Bess: research support from K2M, NuVasive, Medtronic, DePuy Synthes, ZimmerBiomet, Allosource, Orthofix, and EOS; consultant for K2M, Allosource, DePuy Synthes, Misonix, and EOS; and patent holder with K2M and Innovasis. Shaffrey: consultant for Medtronic, NuVasive, Zimmer Biomet, and K2M; and patent holder with and royalties from Medtronic, NuVasive, and Zimmer Biomet; stock holder with NuVasive. Smith: royalties from Zimmer Biomet; consultant for Zimmer Biomet, Cerapedics, NuVasive, K2M, and AlloSource; honoraria from Zimmer Biomet, NuVasive, and K2M; research support from DePuy Synthes and ISSGF; and fellowship support from NREF and AOSpine.

References

  • 1

    Bess S, Harris JE, Turner AW, LaFage V, Smith JS, Shaffrey CI, et al. : The effect of posterior polyester tethers on the biomechanics of proximal junctional kyphosis: a finite element analysis. J Neurosurg Spine 26:125133, 2017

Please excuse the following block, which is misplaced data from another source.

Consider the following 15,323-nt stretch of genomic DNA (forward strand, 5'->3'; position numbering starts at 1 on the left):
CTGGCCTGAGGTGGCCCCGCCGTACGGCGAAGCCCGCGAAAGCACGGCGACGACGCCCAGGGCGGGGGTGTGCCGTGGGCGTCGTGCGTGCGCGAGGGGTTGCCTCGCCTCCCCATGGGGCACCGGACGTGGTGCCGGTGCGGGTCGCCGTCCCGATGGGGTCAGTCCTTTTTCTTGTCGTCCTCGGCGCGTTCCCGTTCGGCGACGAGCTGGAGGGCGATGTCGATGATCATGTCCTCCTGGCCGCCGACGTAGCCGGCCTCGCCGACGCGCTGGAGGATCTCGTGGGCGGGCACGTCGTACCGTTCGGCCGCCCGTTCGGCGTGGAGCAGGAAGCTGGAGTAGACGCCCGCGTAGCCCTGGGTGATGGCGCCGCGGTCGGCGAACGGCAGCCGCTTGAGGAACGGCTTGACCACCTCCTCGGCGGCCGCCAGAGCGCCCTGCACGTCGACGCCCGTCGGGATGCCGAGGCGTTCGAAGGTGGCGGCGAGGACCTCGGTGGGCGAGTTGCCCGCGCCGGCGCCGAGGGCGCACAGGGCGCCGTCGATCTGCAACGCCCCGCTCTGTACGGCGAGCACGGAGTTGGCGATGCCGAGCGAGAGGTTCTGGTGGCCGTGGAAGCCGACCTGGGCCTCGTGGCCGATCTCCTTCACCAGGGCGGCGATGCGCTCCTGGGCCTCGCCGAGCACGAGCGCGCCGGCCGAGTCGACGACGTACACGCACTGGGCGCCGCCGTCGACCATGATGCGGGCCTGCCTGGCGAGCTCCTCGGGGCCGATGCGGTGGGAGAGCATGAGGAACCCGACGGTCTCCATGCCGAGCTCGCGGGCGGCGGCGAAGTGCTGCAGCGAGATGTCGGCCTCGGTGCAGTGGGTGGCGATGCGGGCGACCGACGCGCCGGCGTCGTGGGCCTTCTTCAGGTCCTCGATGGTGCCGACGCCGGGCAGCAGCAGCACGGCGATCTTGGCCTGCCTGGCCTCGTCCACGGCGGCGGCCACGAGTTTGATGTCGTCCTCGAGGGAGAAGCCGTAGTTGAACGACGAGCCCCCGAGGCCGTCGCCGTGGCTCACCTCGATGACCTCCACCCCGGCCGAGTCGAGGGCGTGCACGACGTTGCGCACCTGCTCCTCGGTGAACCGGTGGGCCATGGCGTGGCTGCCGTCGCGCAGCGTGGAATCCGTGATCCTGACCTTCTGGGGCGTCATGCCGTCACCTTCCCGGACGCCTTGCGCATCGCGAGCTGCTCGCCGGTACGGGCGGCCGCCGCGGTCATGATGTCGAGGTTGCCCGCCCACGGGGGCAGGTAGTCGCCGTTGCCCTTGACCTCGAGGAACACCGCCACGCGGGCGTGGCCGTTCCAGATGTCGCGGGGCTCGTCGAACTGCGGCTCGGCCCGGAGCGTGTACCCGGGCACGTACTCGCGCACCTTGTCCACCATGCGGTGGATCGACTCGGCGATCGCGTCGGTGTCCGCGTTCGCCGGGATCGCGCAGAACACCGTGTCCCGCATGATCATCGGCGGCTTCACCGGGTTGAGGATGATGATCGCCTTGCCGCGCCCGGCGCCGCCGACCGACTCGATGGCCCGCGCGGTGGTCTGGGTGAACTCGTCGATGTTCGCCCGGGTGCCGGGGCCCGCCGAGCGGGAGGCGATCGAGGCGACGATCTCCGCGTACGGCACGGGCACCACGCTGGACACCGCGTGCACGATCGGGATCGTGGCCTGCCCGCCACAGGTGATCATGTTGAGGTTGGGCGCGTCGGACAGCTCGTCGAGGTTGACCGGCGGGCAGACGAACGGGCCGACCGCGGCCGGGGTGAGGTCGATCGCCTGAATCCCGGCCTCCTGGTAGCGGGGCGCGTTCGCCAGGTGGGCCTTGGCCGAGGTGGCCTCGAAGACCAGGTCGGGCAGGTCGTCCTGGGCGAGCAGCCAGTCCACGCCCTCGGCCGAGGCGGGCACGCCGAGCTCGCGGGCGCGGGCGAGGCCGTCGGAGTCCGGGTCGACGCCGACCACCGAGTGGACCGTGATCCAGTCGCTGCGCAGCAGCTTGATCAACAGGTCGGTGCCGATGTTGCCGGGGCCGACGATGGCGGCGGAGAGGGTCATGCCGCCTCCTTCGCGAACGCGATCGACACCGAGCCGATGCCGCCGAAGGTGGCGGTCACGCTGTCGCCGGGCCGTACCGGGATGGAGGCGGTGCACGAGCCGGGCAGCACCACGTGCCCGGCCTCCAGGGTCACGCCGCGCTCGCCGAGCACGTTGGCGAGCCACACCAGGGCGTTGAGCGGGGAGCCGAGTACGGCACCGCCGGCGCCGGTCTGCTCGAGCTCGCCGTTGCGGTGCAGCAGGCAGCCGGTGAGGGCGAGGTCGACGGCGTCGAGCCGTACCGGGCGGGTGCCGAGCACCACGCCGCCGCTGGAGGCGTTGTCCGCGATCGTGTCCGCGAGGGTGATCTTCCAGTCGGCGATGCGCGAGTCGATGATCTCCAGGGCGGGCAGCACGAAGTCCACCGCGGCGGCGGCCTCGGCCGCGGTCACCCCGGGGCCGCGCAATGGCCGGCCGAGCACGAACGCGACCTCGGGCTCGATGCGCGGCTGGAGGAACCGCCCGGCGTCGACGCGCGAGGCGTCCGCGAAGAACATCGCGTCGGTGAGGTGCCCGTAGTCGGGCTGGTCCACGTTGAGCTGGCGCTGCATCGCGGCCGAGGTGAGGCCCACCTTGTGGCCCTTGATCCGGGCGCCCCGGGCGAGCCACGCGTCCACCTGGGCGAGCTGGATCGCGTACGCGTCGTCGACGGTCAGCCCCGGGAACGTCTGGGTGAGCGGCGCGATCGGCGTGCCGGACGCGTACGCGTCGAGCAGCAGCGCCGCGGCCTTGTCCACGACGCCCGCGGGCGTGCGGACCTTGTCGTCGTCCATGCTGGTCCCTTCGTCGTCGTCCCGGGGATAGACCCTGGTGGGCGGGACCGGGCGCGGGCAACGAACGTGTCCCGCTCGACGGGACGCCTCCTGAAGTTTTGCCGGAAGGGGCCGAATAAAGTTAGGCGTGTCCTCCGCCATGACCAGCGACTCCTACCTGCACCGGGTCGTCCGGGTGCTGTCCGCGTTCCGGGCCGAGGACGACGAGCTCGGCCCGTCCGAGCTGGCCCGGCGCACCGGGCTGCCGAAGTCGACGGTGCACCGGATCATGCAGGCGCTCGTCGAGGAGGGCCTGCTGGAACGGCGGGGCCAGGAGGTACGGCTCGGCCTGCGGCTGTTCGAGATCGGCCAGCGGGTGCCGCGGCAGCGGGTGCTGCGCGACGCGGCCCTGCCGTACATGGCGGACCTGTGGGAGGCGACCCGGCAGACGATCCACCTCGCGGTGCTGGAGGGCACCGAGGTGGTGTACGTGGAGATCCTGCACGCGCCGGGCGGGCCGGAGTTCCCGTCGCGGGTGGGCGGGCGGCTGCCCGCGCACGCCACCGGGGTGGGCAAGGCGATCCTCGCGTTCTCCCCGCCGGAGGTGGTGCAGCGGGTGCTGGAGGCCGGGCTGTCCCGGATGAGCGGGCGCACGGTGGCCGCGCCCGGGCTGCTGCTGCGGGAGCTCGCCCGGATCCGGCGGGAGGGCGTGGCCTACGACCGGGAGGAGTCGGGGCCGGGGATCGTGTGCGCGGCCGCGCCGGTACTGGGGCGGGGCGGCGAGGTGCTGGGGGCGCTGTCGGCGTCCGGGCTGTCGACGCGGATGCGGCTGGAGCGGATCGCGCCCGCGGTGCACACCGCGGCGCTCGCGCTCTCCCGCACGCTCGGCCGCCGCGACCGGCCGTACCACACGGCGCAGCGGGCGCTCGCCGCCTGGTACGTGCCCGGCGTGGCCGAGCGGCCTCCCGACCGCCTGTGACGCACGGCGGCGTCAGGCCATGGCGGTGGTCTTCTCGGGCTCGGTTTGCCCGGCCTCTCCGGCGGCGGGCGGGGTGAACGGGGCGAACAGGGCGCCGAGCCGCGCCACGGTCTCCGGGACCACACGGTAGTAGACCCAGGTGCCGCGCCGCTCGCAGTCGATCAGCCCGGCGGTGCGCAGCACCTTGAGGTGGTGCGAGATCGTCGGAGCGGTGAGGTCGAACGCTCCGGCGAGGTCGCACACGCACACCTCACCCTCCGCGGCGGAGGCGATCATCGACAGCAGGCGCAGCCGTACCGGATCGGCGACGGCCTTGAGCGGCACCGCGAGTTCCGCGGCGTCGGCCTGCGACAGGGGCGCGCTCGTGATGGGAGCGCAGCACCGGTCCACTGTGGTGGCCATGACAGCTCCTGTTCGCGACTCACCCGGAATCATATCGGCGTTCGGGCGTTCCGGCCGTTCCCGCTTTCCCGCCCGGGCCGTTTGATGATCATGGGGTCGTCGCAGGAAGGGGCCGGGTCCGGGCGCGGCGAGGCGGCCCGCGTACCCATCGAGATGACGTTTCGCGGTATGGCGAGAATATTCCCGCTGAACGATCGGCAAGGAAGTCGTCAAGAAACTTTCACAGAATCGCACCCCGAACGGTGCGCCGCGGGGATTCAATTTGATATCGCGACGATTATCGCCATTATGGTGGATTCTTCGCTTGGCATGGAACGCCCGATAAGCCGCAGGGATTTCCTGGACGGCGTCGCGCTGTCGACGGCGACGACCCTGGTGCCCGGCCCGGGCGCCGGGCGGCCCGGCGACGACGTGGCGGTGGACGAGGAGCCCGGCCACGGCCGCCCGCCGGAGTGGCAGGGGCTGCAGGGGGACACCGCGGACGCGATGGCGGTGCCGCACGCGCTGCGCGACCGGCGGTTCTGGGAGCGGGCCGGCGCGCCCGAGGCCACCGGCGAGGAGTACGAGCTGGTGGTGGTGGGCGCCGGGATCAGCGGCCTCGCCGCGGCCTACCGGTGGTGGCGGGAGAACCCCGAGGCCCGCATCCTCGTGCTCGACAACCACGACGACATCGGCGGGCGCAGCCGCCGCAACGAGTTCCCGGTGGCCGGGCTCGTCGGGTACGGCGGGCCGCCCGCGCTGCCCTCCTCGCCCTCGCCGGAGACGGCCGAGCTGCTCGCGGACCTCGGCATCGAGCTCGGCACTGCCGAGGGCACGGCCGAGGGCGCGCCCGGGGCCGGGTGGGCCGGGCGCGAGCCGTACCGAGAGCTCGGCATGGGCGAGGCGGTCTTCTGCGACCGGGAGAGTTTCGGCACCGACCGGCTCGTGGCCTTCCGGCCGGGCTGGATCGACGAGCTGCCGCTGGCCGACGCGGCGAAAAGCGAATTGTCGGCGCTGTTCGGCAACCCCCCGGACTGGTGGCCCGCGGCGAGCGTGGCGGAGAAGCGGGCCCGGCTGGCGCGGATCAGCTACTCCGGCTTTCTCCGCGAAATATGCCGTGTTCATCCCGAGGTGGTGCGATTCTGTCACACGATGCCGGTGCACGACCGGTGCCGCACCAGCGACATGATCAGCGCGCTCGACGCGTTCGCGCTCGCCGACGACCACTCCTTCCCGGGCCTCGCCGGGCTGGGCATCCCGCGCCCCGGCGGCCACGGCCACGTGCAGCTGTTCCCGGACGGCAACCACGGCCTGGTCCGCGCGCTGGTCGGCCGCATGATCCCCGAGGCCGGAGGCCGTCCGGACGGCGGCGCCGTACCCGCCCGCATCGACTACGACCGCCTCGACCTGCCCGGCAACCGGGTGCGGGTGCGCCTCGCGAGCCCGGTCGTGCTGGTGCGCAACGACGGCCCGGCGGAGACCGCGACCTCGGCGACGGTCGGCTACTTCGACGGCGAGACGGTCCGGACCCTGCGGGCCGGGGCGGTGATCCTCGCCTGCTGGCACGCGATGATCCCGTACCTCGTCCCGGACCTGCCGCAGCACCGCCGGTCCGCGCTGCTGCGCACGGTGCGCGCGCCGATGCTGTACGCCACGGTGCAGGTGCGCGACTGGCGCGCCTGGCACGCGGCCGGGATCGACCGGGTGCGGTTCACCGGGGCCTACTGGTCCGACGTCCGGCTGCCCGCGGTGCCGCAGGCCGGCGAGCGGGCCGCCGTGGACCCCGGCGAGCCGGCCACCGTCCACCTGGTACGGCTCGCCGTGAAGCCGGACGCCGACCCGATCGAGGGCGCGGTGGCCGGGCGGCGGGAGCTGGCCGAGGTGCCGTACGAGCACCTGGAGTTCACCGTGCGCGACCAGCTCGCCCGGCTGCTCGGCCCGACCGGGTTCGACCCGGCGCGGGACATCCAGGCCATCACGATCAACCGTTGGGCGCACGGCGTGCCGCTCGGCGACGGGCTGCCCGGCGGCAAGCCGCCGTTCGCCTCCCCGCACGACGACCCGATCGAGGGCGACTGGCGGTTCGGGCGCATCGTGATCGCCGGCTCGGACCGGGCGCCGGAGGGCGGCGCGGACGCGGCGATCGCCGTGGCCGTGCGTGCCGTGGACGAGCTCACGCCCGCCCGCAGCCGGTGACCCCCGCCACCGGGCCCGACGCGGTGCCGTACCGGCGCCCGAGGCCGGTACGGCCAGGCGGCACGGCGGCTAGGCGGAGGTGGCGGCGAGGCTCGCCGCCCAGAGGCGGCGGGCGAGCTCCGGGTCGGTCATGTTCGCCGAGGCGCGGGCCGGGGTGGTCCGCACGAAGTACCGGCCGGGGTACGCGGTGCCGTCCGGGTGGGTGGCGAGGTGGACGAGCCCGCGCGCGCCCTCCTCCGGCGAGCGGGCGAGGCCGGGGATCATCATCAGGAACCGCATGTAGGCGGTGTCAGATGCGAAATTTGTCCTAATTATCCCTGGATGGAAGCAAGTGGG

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  • 2

    Buell TJ, Buchholz AL, Quinn JC, Bess S, Line BG, Ames CP, et al. : A pilot study on posterior polyethylene tethers to prevent proximal junctional kyphosis after multilevel spinal instrumentation for adult spinal deformity. Oper Neurosurg (Hagerstown) [epub ahead of print], 2018

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  • 3

    Ghobrial GM, Eichberg DG, Kolcun JPG, Madhavan K, Lebwohl NH, Green BA, et al. : Prophylactic vertebral cement augmentation at the uppermost instrumented vertebra and rostral adjacent vertebra for the prevention of proximal junctional kyphosis and failure following long-segment fusion for adult spinal deformity. Spine J 17:14991505, 2017

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    • Export Citation
  • 4

    Safaee MM, Deviren V, Dalle Ore C, Scheer JK, Lau D, Osorio JA, et al. : Ligament augmentation for prevention of proximal junctional kyphosis and proximal junctional failure in adult spinal deformity. J Neurosurg Spine 28:512519, 2018

    • Crossref
    • PubMed